Making It

Today, Ryan Holmberg offers another installment of his essential, endlessly fascinating history of alternative manga. This time, he tackles two big, big topics: Osamu Tezuka and Mickey Mouse. An excerpt:

From his arrival in Japan in the early '30s, Mickey Mouse was an icon of humor. To some, he was also ambassador of American ingenuity and American quality in production. But thanks to lax copyright protections for foreign properties, and his rendition by goods-makers that did not necessarily privilege the faithful or even skillful reproduction of his image, Mickey also became in Japan an icon of appropriation and its side effects, like modified personality and degraded design. This continued into the early postwar period. But towards the end of the Occupation, a series of forces colluded to “correct” Mickey’s image. Amongst them was Tezuka Osamu. For Tezuka, rectifying Disney went hand in hand with a number of things. It meant denying the akahon rodent of his roots and the production ethic on which its inventiveness fed. It meant recalling Mickey from appropriation and putting him back in the hands of authorship. It meant repositioning Disney as a light of genius and industriousness, against a mainstream that viewed him primarily as a talented showman and joker. It meant seeing himself more and more in the image of Disney. It meant expelling the rodent from the classroom, however much he had been there for the professor in his youth, and teaching straight from the Mickey on the board.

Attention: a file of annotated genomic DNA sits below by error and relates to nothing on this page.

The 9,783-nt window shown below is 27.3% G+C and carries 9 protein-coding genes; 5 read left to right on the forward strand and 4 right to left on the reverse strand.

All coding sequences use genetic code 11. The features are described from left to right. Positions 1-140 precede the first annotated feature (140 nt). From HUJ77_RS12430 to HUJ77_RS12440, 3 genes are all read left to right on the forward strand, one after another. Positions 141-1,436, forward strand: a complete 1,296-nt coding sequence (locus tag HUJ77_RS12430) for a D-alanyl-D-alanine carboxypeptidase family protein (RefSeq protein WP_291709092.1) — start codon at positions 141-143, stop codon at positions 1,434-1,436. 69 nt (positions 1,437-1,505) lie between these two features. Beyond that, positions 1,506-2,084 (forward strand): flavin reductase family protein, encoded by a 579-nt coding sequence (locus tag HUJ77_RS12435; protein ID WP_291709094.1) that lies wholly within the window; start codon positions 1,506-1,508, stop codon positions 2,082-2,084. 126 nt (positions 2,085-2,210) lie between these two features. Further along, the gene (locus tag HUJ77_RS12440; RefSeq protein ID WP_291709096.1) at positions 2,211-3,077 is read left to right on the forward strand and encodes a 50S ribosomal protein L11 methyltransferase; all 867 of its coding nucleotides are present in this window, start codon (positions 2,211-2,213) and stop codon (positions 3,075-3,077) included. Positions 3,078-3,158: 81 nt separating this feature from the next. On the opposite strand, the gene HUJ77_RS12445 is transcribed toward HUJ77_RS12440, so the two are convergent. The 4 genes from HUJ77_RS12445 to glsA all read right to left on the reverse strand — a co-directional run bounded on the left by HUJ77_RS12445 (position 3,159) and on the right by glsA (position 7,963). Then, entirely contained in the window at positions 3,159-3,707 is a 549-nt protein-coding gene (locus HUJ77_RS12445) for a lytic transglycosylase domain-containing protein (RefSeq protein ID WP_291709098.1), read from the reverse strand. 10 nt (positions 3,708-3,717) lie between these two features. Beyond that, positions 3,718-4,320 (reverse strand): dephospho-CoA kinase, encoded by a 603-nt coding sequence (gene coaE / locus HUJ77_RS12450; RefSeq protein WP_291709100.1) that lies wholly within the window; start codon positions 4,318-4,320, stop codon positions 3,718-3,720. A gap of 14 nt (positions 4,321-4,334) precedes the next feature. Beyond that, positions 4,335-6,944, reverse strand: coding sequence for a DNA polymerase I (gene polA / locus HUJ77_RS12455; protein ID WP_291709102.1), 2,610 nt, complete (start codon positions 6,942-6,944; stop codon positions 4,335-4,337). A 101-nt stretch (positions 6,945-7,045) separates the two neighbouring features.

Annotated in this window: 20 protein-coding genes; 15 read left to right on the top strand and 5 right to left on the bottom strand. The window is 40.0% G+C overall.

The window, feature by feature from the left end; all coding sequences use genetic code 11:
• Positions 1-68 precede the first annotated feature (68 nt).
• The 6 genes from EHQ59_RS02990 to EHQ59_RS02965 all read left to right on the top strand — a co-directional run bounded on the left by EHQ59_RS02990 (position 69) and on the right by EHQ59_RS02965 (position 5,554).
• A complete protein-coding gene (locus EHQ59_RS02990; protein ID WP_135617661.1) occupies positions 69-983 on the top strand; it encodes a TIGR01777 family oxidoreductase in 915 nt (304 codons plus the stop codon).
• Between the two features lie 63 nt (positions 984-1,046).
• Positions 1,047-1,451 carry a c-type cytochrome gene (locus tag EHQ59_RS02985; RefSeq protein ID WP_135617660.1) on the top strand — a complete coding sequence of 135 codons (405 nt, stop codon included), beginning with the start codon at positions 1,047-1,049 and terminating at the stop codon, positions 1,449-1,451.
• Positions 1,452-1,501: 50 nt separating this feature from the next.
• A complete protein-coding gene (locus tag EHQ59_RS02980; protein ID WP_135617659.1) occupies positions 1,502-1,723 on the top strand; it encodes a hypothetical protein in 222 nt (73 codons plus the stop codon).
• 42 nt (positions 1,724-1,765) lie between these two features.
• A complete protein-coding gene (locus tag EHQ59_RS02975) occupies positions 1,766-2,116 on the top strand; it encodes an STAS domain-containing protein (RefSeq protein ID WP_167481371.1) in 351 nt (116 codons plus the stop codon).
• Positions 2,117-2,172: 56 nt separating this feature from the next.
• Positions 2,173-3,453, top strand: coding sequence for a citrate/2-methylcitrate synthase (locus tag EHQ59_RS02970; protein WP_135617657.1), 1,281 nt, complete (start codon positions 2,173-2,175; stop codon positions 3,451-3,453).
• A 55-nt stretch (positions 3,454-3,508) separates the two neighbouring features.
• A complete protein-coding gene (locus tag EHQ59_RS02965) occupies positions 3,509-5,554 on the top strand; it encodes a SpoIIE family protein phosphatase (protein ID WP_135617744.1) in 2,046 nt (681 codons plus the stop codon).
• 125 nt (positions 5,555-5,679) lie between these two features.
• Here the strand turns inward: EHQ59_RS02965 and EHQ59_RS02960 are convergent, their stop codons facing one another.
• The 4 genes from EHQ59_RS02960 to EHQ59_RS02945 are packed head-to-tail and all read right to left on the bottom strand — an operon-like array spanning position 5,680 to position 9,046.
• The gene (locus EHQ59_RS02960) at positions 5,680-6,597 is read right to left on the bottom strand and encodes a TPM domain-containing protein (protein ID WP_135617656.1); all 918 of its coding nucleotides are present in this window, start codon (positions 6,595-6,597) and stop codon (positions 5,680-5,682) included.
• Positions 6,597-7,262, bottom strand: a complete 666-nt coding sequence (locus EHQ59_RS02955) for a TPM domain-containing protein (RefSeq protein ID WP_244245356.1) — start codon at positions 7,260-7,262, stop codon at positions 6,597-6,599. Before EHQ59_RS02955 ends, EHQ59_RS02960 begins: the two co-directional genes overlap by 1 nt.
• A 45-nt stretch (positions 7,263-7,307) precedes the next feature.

Joe McCulloch refrained from exploring the swamplands this week, and has his usual Tuesday report on the most interesting-looking new comics ready to go.

And Rob Clough continues his tour through the output of Nobrow Press with a review of Jesse Moynihan's Forming.

Also, we have continued to add new Maurice Sendak tributes to our page for him, many of which you may not have seen if you haven't looked at the post since last week. Some of the more recent contributors include Megan Kelso, Dylan Horrocks, Cathy Malkasian, and Victor Kerlew.

And of course, the tributes to Sendak have continued to grow everywhere else on the internet, too. Some highlights not previously noted in this space include Chris Mautner at Robot 6, Ellen Handler Spitz at The New Republic, Neil Gaiman at The Guardian, and a whole slew of artists at the New York Times (don't miss the attached slideshow at that link). Philip Nel, who of course wrote an excellent Sendak obituary for us, has penned another short remembrance at his own site, at the end of which he has also gathered an extremely thorough collection of links to the best and most informative memorials.

It also just came to my attention that Lance Bangs and Spike Jonze's Tell Them Anything You Want, their 2009 documentary on Sendak, is available for viewing at Hulu: